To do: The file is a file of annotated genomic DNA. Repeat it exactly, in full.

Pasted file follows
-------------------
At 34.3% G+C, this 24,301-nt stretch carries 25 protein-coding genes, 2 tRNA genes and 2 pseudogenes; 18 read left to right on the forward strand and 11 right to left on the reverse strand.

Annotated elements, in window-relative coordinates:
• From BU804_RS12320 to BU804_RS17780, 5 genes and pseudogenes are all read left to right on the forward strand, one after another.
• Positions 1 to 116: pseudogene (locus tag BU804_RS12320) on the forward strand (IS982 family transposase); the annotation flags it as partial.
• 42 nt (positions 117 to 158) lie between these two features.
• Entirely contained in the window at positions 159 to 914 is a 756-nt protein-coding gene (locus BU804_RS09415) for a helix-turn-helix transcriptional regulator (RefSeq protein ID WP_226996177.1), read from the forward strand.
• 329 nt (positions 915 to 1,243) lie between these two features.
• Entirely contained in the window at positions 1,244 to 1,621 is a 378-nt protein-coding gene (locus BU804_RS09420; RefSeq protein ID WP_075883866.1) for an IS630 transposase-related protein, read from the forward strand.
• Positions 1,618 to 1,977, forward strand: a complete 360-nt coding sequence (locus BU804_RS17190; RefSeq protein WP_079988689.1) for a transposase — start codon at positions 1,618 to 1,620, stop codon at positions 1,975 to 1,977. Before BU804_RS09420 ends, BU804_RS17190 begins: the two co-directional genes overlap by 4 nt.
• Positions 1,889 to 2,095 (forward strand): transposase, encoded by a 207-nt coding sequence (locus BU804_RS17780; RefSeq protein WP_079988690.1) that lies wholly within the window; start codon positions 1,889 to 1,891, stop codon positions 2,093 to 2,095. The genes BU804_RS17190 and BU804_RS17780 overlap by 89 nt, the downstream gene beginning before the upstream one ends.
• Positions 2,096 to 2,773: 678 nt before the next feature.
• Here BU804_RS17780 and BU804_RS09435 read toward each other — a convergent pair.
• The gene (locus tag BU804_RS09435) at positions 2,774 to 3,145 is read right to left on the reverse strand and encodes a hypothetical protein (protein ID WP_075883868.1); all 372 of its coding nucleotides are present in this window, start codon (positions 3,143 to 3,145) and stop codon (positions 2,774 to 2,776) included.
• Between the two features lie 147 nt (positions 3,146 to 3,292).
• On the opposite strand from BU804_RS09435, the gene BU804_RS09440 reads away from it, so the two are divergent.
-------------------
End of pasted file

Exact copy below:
At 34.3% G+C, this 24,301-nt stretch carries 25 protein-coding genes, 2 tRNA genes and 2 pseudogenes; 18 read left to right on the forward strand and 11 right to left on the reverse strand.

Annotated elements, in window-relative coordinates:
• From BU804_RS12320 to BU804_RS17780, 5 genes and pseudogenes are all read left to right on the forward strand, one after another.
• Positions 1 to 116: pseudogene (locus tag BU804_RS12320) on the forward strand (IS982 family transposase); the annotation flags it as partial.
• 42 nt (positions 117 to 158) lie between these two features.
• Entirely contained in the window at positions 159 to 914 is a 756-nt protein-coding gene (locus BU804_RS09415) for a helix-turn-helix transcriptional regulator (RefSeq protein ID WP_226996177.1), read from the forward strand.
• 329 nt (positions 915 to 1,243) lie between these two features.
• Entirely contained in the window at positions 1,244 to 1,621 is a 378-nt protein-coding gene (locus BU804_RS09420; RefSeq protein ID WP_075883866.1) for an IS630 transposase-related protein, read from the forward strand.
• Positions 1,618 to 1,977, forward strand: a complete 360-nt coding sequence (locus BU804_RS17190; RefSeq protein WP_079988689.1) for a transposase — start codon at positions 1,618 to 1,620, stop codon at positions 1,975 to 1,977. Before BU804_RS09420 ends, BU804_RS17190 begins: the two co-directional genes overlap by 4 nt.
• Positions 1,889 to 2,095 (forward strand): transposase, encoded by a 207-nt coding sequence (locus BU804_RS17780; RefSeq protein WP_079988690.1) that lies wholly within the window; start codon positions 1,889 to 1,891, stop codon positions 2,093 to 2,095. The genes BU804_RS17190 and BU804_RS17780 overlap by 89 nt, the downstream gene beginning before the upstream one ends.
• Positions 2,096 to 2,773: 678 nt before the next feature.
• Here BU804_RS17780 and BU804_RS09435 read toward each other — a convergent pair.
• The gene (locus tag BU804_RS09435) at positions 2,774 to 3,145 is read right to left on the reverse strand and encodes a hypothetical protein (protein ID WP_075883868.1); all 372 of its coding nucleotides are present in this window, start codon (positions 3,143 to 3,145) and stop codon (positions 2,774 to 2,776) included.
• Between the two features lie 147 nt (positions 3,146 to 3,292).
• On the opposite strand from BU804_RS09435, the gene BU804_RS09440 reads away from it, so the two are divergent.